In our Aug/Sept issue, Rob Erdos muses on float flying and we discuss night aerial firefighting. Plus: Air Canada in the pandemic, KF Aerospace at 50 and Canadians in the Battle of Britain.
About 20 per cent of small industry suppliers may not be in business in their current form three to four years from now, according to well-known aviation industry analyst Richard Aboulafia.
In a webinar presented to Aero Montreal members on July 2, Aboulafia, who is vice-president of analysis at the Teal Group Corporation, said small suppliers are most at risk right now as aviation battles the fallout from the COVID-19 pandemic.
“It’s very important to support smaller suppliers,” he told webinar participants, adding that their degree of vulnerability depends on how much of their business is tied to the commercial aftermarket.
“This (support) needs to be first and foremost on the minds of governments. Smaller suppliers are most at risk; from a national defence standpoint, it’s very important to support smaller suppliers. Any supply chain is only as strong as the smallest link.”
In his presentation, entitled “Glimpses of Light from the Bottom of a Pit,” Aboulafia said aviation and aerospace is confronting a number of “black swans” in the form of the global pandemic and the resulting recession, fuel price shock and Chinese relations with the West.
But he pointed to some positive signs as well, including that compared to previous industry downturns, airlines were in much better shape going into this crisis. “This time around, the financial networks are intact. So private equity can help with (any resulting) mergers and acquisitions.”
Military programs continue to be a safe haven for suppliers, while business aviation appears to be making a comeback as travellers seek to avoid crowded airport terminals. The bizav sector is down just 25 to 30 per cent right now, said Aboulafia. “But in that segment, a lot is connected to oil prices, so we will see.”
Overall, the International Air Transport Association (IATA) predicts air traffic will be down by 55 per cent this year, although Aboulafia thinks it will be closer to 65 to 70 per cent. In comparison, traffic declined just three per cent in the year after the 9/11 terrorist attacks.
Numbers released for the month of May show a very slight uptick in activity, a trend he called a “glimpse of light,” although traffic recovery is most definitely tied to the virus.
“The economy, and people’s willingness to fly, depends on the coronavirus and really nothing else,” said the analyst. “We don’t see the peak returning until 2023. It’s not a V-shaped recovery here. The floor will last about two years.”
Commercial aviation aftermarket suppliers are facing a very difficult year, according to Aboulafia.
“This year will be a shock to aftermarket demand; it will probably be 75 per cent down. Companies that are the most dependent on aftermarket revenues will feel the effects the most; although military exposure will not be hurt. But, the commercial aftermarket is in for the worst year ever.”
Interest rates and oil prices are two additional factors that drive the demand for jet transport. While cash is getting cheaper with interest rates lowering, fuel prices are in flux. Assuming passenger traffic does come back, Aboulafia said access to ready capital will be critical for airlines and their suppliers to survive.
In addition, uncertainty surrounds the Chinese market, which represented 23 per cent of the world aviation market in 2018.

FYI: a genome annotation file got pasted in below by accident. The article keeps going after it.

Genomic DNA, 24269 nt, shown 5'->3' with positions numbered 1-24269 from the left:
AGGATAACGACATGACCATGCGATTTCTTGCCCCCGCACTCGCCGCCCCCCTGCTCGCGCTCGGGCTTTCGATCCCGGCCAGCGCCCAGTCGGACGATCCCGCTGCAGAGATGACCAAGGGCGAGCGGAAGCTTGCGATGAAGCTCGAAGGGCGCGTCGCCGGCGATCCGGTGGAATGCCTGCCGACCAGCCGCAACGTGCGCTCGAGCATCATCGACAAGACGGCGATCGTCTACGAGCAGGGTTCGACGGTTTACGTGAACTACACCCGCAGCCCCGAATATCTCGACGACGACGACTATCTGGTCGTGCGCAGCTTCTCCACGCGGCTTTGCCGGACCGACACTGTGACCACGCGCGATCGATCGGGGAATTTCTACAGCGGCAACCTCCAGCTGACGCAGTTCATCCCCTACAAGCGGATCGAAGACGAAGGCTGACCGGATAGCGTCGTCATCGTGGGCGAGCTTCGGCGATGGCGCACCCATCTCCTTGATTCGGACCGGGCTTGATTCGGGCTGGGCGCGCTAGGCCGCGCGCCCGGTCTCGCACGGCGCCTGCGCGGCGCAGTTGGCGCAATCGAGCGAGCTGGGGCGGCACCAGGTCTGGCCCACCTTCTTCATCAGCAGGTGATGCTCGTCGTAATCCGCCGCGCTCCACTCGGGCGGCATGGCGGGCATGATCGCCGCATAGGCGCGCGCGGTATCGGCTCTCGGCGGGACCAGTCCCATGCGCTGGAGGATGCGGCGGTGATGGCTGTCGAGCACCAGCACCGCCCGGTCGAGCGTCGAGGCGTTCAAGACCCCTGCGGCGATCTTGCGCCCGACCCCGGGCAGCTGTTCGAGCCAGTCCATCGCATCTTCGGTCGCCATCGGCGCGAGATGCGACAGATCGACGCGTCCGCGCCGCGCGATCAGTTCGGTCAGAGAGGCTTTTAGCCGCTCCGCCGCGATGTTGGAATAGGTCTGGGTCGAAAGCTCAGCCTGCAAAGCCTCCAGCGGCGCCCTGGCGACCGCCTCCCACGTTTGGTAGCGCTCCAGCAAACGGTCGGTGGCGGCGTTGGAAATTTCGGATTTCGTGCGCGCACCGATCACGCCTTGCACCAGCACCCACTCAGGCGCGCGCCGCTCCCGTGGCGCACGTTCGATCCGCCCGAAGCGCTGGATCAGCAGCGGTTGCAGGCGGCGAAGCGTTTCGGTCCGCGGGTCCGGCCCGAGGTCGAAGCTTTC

“In 2019, that got cut in half. Something was going on with China’s economy. This is very concerning, because it’s our biggest single export market outside the U.S.,” said Aboulafia.
“We were wrong about China; they don’t want to be a global competitor. They are preparing an industry for the future in which there is decoupling between China and the West. And as countries move to take refugees from Hong Kong, China will signal its displeasure by ordering aircraft from Comac.”
Manufacturers aren’t likely to see twin-aisle aircraft return to peak market demand until after 2029, and the already-depressed regional aircraft market continues now with “greater misery,” noted Aboulafia during the webinar.
The bright spot on the horizon is the single-aisle airliner sector, with a return to peak forecasted for 2024. The Airbus A220 (formerly the Bombardier C Series) is in a good spot, as airlines look for downsized aircraft that offer equivalent functionality and equal or better economics. The A220 is expected to replace older Boeing 737s and Airbus 319/320 aircraft.
The other commercial jet predicted to capitalize on this situation is the A321neo, which is expected to replace older, mid-range twin-aisle aircraft.
“In the 200-to-240 seat middle market, everyone wants an A321neo,” said Aboulafia. “Boeing’s single aisle product line is now boxed in. The Max 8 is fine (once it returns to service), but it is outflanked from above and below. If Boeing does nothing, then Airbus gets first place – they will have 55 to 60 per cent of the jetliner market share by deliveries.”
Aboulafia does not see Embraer and Boeing reviving their joint venture, but feels Embraer will be fine on its own.
Boeing, on the other hand, is facing a tough road.
“Financially, they were not in great shape before this due to the Max situation. They have moved to increase debt. Their debt is now bigger than New Zealand’s. They have cut R&D spending by 25 per cent; that’s the opposite of what they should be doing. They should tell people they are serious about the middle market to compete with Airbus.”
Lastly, Aboulafia said he hopes the world will emerge from the pandemic with a new realization of how interdependent we are, not just socially but economically.
“Maybe people will replace trade wars with trade peace; I hope that is one lesson that will come out of this.”